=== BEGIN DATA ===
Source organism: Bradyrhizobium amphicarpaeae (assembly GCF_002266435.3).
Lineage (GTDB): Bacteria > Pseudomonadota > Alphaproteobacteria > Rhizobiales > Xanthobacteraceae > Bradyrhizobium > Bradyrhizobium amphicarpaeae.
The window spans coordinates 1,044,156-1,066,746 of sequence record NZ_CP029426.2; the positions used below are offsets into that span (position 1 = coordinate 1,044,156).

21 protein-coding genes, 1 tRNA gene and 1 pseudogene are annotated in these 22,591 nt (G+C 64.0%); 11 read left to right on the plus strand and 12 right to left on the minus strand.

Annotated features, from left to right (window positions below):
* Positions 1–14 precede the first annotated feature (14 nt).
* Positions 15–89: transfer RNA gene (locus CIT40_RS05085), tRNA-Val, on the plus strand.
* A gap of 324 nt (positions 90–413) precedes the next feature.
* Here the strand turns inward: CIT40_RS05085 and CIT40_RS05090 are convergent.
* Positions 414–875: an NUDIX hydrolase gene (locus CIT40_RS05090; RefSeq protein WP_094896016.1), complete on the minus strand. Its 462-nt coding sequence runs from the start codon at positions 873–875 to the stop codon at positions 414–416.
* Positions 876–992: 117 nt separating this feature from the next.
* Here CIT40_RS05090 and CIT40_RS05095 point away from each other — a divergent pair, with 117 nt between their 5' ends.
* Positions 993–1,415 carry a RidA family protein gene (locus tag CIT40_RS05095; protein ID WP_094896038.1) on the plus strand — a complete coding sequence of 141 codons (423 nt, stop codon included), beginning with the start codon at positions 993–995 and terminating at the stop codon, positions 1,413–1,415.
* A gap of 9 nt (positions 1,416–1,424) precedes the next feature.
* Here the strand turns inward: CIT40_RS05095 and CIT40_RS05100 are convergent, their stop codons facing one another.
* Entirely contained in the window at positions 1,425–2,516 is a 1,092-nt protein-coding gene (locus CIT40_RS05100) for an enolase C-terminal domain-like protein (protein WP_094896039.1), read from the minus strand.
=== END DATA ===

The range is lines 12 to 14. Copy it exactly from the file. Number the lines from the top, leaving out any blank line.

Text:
* Here CIT40_RS05090 and CIT40_RS05095 point away from each other — a divergent pair, with 117 nt between their 5' ends.
* Positions 993–1,415 carry a RidA family protein gene (locus tag CIT40_RS05095; protein ID WP_094896038.1) on the plus strand — a complete coding sequence of 141 codons (423 nt, stop codon included), beginning with the start codon at positions 993–995 and terminating at the stop codon, positions 1,413–1,415.
* A gap of 9 nt (positions 1,416–1,424) precedes the next feature.